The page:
Load SQL DB into Memory

burny1 used Ask the Experts™
Hi There

We have a SQL table with around 150 mil lines. to execute a query takes a very long time. Having a look at the resources, ram sits at 25% and CPU less than 10% while disk is at 100%.

Is there a way to load the entire table into RAM and work directory from there?
I assume this will also shorten the duration it takes to execute a query.

Do you perhaps have a link on a procedure where i can set this it up guide me in the correct direction.

Thanks in advance
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Senior Developer
SQL Server manages that on its own.

When you have SQL Server 2014 then you can use memory optimized tables. But this has it traps, especially as it requires new management skills.

But I guess you just need to do some basic query optimizing and indexing. btw, your indices and statistics are uptodate?
Make sure that the SQL server's memory is not limited by the max setting.  Normally you should grant SQL server with 85% of its host memory, providing that you don`t have any critical software running on it, which you should`t in the first place.

SQL Server does exactly what you asked. It will use all the memory that has been allowed to its disposal and load it with the data from the disk. It NEVER works directly with the disk. However, not always it will be able to have a whole table loaded if the table size surpasses the memory size so it will have to go back and forth to the disk for I/O as it needs and THAT is the bottleneck. To prevent that you have to make sure you have the right indexes, that they are regularly optimized by fragmentation processes and that your queries are written in an efficient manner.  These are basically the essentials of any relational database platform.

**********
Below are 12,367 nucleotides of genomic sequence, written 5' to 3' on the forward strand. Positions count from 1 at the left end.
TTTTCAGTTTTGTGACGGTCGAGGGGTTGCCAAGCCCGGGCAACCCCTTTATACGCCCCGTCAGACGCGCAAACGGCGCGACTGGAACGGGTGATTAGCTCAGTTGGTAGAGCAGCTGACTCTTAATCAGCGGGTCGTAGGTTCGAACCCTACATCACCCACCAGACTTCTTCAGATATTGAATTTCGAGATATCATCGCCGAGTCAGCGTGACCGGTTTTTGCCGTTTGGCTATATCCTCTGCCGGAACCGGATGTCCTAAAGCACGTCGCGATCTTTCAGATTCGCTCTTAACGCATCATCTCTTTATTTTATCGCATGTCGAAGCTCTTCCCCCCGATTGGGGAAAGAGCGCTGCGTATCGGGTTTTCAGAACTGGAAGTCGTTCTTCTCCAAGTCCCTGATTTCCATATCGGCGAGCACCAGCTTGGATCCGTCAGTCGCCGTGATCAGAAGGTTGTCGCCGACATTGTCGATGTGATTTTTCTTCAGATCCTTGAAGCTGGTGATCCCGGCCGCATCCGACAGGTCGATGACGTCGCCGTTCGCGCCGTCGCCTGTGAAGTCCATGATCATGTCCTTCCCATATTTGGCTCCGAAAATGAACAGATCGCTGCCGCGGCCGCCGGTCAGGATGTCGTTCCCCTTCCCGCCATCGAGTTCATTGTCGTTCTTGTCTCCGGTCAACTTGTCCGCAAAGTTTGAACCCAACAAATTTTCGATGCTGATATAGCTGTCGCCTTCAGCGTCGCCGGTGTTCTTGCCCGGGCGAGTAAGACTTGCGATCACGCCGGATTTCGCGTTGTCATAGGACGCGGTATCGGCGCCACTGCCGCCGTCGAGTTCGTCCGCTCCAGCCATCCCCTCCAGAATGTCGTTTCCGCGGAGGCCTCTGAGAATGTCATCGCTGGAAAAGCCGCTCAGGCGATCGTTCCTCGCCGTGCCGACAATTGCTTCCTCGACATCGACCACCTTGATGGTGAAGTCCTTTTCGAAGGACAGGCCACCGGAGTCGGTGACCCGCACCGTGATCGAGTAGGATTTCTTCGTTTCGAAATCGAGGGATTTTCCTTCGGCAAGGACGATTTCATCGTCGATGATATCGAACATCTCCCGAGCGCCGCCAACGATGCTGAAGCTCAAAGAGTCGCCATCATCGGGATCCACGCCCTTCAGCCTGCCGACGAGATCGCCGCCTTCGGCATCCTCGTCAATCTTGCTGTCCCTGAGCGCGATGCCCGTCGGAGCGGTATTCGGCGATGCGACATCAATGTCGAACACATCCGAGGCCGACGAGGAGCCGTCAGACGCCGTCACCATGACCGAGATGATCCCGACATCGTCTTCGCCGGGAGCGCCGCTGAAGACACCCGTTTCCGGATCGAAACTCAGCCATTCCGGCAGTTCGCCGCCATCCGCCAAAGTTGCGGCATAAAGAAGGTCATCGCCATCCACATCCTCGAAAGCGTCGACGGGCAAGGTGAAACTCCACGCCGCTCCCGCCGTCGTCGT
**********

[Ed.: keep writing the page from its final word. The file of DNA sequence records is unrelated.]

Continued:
Walter RitzelSenior Software Engineer

Let's try a different approach: can you share your SQL query, and the complete table structure, with indexes? Most probably there are small optimizations that we can apply to your query.


Not exactly the answer i was looking for but put me on the correct track. I created the SQL indexing which seems to prefer a little better. What was happening is reading the database took 100% of HDD resources. once the SQL table was cached though, it took a fraction of the time to complete the query.
What you describe is a normal and expected behavior. You have to check the response time, latency, at wrttes and reads of the HDD. Writes latency should stay under 50ms, under 20 is optimal and Reads under 200ms, 100ms optimal. Now it is normal to see spikes for short intervals but if you see constant spikes or if the latency soars over 500, 1000 even regularly then maybe you should look at the some physical or software issues with your storage system. Sometimes a switch reboot will solve the problem, or if you are in a VM environment host reboot.

If you R/W speed is under normal parameters then the only thing left is to optimize your queries and indexes. Most of the cases that is the issue.

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